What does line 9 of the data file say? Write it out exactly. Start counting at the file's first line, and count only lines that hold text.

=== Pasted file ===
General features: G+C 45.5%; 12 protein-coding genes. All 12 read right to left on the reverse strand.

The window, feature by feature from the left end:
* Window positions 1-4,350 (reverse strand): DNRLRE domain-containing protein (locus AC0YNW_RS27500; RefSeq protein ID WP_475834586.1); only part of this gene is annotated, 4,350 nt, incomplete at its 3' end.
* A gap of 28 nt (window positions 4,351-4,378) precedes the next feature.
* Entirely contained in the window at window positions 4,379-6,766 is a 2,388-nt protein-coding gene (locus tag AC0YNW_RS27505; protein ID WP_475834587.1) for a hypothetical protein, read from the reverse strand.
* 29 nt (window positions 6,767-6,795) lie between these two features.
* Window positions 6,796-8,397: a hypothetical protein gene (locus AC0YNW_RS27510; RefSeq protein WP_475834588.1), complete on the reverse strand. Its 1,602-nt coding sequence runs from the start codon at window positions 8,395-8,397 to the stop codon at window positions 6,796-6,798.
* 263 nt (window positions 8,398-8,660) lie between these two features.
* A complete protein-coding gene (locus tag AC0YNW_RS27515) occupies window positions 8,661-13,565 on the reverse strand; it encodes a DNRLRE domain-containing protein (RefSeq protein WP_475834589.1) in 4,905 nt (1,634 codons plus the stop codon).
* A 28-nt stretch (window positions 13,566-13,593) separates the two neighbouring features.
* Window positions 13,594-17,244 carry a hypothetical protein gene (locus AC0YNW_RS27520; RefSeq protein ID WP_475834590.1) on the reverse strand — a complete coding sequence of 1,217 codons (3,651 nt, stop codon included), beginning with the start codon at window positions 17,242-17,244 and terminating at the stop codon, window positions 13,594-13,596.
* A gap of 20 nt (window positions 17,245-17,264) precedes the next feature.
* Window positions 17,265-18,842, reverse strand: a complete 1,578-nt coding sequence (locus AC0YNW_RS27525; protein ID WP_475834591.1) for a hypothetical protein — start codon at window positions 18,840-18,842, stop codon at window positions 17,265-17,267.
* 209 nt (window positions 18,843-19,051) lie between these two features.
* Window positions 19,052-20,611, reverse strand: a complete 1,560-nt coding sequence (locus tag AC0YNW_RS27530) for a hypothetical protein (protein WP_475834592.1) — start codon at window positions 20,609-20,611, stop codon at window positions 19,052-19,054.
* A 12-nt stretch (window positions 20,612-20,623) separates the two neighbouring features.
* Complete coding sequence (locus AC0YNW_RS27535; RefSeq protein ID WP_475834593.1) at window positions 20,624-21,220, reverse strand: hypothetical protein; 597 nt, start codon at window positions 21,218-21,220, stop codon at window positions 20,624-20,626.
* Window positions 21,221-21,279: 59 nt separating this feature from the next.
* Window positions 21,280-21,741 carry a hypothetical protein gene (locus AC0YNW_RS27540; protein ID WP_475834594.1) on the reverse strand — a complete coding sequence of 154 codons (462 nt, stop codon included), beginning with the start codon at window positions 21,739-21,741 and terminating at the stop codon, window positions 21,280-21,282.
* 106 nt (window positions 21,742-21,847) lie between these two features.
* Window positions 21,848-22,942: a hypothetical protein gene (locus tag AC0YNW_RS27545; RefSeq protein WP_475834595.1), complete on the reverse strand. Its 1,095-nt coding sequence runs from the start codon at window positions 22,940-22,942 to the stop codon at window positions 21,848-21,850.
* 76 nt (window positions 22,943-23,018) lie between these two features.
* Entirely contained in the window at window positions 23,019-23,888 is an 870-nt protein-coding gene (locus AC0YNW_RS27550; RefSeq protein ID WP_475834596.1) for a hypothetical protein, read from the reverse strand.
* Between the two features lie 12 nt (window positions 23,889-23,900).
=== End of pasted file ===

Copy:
* A complete protein-coding gene (locus tag AC0YNW_RS27515) occupies window positions 8,661-13,565 on the reverse strand; it encodes a DNRLRE domain-containing protein (RefSeq protein WP_475834589.1) in 4,905 nt (1,634 codons plus the stop codon).